(Presidential Power) Since November 28, 2018 ten oblasts (provinces) in Ukraine have been operating under the provisions of the ‘martial law.’ President Petro Poroshenko introduced it in response to violent seizure of 3 Ukraine military vessels and arrest of 24 sailors by Russian coast guard ships in the Kerch strait. The Ukrainian parliament’s confirmation of the president’s decree followed a day of bargaining during which he agreed to limit the duration of the law to 30 days and restricted its operation only to the provinces neighboring Russia or Russia-controlled territories (such as Transnistria).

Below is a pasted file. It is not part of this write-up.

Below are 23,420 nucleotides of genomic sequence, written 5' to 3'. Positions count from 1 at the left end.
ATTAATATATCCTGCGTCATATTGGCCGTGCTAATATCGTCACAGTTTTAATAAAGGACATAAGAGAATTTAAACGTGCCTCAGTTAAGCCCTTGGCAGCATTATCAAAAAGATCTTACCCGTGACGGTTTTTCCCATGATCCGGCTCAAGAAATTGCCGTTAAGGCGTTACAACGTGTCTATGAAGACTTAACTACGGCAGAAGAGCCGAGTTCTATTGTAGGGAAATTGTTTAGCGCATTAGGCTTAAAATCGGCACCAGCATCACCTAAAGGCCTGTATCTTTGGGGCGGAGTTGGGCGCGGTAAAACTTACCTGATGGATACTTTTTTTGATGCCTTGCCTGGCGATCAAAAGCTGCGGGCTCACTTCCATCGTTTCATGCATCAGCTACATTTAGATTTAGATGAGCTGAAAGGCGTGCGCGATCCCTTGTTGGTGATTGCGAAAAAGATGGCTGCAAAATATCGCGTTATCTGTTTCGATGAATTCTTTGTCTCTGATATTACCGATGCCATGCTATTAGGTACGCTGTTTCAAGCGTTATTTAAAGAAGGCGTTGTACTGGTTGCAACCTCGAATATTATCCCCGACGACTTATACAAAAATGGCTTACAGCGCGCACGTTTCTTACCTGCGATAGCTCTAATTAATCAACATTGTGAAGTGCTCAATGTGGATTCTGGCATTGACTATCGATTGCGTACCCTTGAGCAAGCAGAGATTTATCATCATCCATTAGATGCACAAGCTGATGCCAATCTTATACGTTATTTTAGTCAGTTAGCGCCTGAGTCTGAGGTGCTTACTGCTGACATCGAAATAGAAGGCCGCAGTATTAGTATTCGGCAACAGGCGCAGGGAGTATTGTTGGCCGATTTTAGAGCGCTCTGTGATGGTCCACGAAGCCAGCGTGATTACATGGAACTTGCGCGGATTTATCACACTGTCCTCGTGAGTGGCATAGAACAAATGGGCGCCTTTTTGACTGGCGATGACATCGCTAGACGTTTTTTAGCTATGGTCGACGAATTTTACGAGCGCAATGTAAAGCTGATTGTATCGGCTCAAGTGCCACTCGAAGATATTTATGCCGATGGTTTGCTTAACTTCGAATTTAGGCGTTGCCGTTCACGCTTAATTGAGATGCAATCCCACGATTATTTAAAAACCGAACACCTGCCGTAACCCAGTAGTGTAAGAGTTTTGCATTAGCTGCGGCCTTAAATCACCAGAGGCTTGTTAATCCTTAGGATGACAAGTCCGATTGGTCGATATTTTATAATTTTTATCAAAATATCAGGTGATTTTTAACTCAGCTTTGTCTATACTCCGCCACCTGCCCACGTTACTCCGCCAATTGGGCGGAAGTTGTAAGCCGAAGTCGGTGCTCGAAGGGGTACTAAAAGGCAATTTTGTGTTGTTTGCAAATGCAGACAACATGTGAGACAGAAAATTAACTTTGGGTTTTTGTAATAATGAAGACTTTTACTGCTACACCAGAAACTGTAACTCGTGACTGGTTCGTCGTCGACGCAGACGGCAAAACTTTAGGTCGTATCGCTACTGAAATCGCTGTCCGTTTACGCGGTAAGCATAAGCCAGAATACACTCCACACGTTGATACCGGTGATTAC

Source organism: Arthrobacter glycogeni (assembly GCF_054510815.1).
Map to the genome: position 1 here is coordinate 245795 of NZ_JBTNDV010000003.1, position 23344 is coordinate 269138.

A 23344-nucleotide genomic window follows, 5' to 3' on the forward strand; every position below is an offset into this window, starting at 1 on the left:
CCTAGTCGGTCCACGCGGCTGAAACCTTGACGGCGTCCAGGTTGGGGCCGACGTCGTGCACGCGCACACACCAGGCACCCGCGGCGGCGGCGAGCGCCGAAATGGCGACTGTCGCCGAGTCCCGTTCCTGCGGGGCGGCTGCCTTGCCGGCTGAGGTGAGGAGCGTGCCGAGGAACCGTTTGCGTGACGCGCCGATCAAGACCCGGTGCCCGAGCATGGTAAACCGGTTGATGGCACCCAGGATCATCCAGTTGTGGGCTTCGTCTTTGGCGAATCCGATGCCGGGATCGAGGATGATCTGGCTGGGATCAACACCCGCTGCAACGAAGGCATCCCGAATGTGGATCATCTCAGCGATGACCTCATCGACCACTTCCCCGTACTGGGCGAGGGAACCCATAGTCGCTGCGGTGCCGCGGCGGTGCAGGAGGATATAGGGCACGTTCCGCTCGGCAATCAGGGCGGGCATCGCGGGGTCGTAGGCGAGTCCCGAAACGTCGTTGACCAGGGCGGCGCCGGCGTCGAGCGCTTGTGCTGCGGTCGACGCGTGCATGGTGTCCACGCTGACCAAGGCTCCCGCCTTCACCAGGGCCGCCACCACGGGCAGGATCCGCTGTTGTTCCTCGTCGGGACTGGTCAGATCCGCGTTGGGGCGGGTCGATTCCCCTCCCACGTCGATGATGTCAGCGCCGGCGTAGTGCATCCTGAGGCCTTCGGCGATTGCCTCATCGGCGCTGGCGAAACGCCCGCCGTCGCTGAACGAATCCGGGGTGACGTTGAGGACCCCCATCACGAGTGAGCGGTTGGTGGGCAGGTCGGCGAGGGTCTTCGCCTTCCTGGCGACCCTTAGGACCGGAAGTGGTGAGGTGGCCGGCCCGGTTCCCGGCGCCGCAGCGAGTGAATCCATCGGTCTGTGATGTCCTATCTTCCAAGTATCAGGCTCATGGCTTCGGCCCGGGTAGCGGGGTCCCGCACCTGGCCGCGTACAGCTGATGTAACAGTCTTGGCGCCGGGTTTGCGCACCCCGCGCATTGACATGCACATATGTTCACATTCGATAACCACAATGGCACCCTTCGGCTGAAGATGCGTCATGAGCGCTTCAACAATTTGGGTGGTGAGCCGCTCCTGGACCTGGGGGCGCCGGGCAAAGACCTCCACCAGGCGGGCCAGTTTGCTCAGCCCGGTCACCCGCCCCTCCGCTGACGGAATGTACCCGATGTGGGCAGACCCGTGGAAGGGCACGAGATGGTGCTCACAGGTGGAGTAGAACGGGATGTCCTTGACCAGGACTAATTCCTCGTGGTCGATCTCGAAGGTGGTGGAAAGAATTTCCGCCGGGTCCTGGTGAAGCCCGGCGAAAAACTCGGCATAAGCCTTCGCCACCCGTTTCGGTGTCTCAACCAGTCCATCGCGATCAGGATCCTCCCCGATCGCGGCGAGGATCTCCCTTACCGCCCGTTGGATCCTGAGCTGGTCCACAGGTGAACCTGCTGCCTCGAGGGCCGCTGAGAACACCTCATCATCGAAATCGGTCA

Some viewed the exercise of legislative checks on the desires of the president as an example of Ukrainian “messy democracy” at work since the longer duration of the ‘martial law’ or, rather, a ‘state of siege’ would have interfered with the formal start of the presidential campaign and delayed the election now officially scheduled for March 31, 2019. Since then president Poroshenko has sent mixed signals about his intentions. On one hand, he has resolutely dismissed the possibility that ‘martial law’ would be a pretext for canceling election suggestingthat it would only be to the benefit of Russian President Vladimir Putin. On the other, he also admitted that ‘martial law’ could be extended as long as Russian aggression continues – setting a very low bar for its possible renewal given ongoing Russian interference in Donbas and occupation of Crimea. […]
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